Flint Daggers in Europe - A Case of Cultural Hybridization?

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The early Holocene and the development of sedentary, agriculturally based life allowed for an unprecedented accumulation of material goods (Bogucki 2011; Scarre 2005:191). This affected the organization and objectives of lithic technologies. In contrast to mobile hunter-gathers, who mainly developed elaborate technologies in response to risk (Collard et al 2013, Torrence 2001) Neolithic societies tended to invest in products that were used to distinguish social ranking, religious or cosmological ideas etc. The production of such “secondary features” (Steward 1955) was the result of an increased dynamic density and division of labour (Durkheim 1893, Apel 2001). This novel technological environment resulted in workshops where production-stages of certain artifacts were carried out by specialists, sometimes on different locations in the landscape. (Pelegrin 2006, Apel 2008). For example, unfinished preforms for large flint tools such as axes and bifaces were distributed within large networks to be finished into ready-made tools far away from the original area of production (Apel 2001; Ihuel 2004). In this paper the circulation of flint and metal daggers in Europe during the third and second millennium BC will be discussed and related to some ideas of the transmission mechanisms of technologies and ideas.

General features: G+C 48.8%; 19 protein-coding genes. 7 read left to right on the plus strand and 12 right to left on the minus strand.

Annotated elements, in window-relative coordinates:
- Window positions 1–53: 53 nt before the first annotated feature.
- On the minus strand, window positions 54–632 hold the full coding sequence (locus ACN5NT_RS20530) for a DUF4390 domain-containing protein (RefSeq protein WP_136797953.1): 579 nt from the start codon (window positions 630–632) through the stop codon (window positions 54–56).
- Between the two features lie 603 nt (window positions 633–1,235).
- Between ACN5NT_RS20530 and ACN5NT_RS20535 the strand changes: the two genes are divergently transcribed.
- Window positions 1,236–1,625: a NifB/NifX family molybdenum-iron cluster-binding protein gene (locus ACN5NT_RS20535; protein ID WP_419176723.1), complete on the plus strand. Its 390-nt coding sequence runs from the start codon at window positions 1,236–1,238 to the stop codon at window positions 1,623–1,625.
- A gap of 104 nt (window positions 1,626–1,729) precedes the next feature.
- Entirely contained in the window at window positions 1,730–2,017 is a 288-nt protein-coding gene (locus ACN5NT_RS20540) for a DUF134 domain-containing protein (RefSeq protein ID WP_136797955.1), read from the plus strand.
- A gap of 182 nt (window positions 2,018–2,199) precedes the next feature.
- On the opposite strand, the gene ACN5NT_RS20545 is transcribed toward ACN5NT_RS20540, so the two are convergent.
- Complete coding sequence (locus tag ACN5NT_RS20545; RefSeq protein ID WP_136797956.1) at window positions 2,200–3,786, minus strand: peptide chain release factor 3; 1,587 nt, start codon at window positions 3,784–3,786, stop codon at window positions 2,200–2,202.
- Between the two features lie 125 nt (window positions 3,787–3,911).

Research areas and keywords

Subject classification (UKÄ) – MANDATORY

  • Archaeology


  • cultural hybridization, Flint daggers
Original languageEnglish
Pages (from-to)23-30
JournalNicolay: arkeologisk tidsskrift
Issue number124
Publication statusPublished - 2015
Publication categoryResearch

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